Margaret Parsons, executive director of the African Canadian Legal Clinic, blames the disparity on the “harsher lens” children’s aid societies use when investigating black families.

“What they might not consider abuse or neglect within a white or non-African Canadian family, they will consider abuse or neglect in one of our families,” she says. “This is not a matter of erring on the side of caution. We feel it is punitive.”

The provincial government, which regulates the child protection system, must make the development of an African Canadian child welfare strategy a priority, she adds.

The estimates were extracted from the government-funded Ontario Incidence Study of Reported Child Abuse and Neglect, compiled in 2013. A team of researchers, led by University of Toronto Prof. Barbara Fallon, examined a representative sample of 4,961 child protection investigations conducted by 17 children’s aid societies. The cases involved children up to age 14.

Of the dozen specific ethnic and racial categories examined, only black and aboriginal children were taken into care at rates higher than white kids.

The study was presented to more than 70 senior children’s aid society officials at a June 7 meeting in Toronto.

The disparity study calculated the relative likelihood of certain groups being involved with the child protection system. It differs from the study on disproportionate representation revealed by an ongoing Star investigation, which found that on a September day in 2013, 42 per cent of kids in the care of the Children’s Aid Society of Toronto had at least one parent who is black. Only 8 per cent of the city’s under-18 population is black.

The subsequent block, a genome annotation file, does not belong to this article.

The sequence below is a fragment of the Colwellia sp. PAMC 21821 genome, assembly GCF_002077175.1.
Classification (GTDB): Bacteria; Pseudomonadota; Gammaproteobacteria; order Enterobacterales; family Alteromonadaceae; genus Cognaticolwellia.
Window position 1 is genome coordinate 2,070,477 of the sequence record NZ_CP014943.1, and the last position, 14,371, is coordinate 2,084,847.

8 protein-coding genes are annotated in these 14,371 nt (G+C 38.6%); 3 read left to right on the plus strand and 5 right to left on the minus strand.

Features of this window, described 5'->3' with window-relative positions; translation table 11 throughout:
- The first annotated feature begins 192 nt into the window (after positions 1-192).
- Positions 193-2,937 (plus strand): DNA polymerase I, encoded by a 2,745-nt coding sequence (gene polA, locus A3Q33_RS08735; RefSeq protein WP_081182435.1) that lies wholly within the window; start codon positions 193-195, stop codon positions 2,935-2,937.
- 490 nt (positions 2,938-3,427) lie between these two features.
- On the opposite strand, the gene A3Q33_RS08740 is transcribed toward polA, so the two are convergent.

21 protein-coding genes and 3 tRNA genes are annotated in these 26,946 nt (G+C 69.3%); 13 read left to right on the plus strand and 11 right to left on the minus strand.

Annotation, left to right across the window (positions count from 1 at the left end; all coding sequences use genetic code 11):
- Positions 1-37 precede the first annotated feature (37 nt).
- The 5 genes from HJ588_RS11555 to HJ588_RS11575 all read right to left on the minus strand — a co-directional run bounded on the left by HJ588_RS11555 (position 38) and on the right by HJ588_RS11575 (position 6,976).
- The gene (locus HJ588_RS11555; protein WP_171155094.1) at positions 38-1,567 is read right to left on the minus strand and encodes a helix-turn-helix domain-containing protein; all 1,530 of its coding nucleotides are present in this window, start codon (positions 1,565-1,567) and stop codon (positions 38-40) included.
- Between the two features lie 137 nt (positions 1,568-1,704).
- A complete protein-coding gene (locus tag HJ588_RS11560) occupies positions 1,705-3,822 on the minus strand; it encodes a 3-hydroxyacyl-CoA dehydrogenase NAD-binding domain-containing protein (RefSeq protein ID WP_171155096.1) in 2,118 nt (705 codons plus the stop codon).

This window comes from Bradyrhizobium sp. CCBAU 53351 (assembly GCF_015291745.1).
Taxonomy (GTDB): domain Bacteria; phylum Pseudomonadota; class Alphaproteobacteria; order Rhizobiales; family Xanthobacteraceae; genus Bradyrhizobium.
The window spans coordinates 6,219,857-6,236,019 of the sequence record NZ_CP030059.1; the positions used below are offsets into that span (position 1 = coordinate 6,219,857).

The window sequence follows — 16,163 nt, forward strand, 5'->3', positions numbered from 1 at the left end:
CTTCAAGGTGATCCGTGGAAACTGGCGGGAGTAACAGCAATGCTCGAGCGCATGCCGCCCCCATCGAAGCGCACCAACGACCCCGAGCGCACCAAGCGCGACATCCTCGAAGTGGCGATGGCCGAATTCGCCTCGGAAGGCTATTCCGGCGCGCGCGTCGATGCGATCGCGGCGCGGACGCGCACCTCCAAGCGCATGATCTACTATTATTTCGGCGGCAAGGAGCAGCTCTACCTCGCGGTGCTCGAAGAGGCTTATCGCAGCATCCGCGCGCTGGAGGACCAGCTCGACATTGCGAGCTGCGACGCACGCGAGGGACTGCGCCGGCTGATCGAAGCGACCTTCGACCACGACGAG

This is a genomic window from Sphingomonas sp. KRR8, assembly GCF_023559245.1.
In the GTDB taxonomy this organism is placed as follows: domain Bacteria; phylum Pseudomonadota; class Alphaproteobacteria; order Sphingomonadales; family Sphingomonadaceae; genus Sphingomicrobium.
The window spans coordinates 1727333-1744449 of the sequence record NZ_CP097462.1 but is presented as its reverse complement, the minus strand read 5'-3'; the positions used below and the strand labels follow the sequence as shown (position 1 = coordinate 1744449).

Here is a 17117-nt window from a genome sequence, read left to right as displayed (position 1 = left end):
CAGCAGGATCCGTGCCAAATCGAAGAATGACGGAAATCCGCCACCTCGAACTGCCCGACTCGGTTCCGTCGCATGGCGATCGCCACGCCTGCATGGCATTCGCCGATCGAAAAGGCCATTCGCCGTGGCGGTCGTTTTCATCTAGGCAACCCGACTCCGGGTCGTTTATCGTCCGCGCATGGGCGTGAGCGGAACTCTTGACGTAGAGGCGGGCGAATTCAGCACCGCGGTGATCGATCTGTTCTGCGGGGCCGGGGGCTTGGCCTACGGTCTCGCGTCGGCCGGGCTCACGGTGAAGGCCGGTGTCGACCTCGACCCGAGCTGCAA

The disparity results coincide with mounting outrage about the disproportionate number of aboriginal and black children in care. Parents and leaders in these communities have for years blamed discrimination and a lack of services for struggling families.

Source: CAS study reveals stark racial disparities for blacks, aboriginals | Toronto Star

Ontario children’s aid societies agree to collect race data

Overdue.

But data should be used not only to identify bias and ensure consistent treatment but also by communities to discuss aspects that may be internal:

Children’s aid societies in Ontario have agreed to collect data on the race of children and families they serve, a move that comes after mounting outrage about the high number of black and aboriginal kids in care.

Mary Ballantyne, CEO of the Ontario Association of Children’s Aid Societies, says societies will have a “consistent approach” in place within a year to gather the race-based data.

“We need to have this data,” Ballantyne said. “It will help us figure out what kinds of services need to be provided to what kinds of kids.”

The goal is to ensure that families and children served across the province are being treated equitably, she added. “It is a top priority.”

Ballantyne vowed to make the province-wide race data public as soon as it is collected and analyzed.

The societies are making the commitment after an ongoing Star investigation found that 42 per cent of children and youth in the care of the Children’s Aid Society of Toronto have at least one parent who is black. Only 8 per cent of the city’s under-18 population is black.

Black community leaders have complained for years that their children are taken into care in disproportionate numbers. They’ve been pushing the government to order the collection of race-based data, arguing that the child protection system is biased against black families.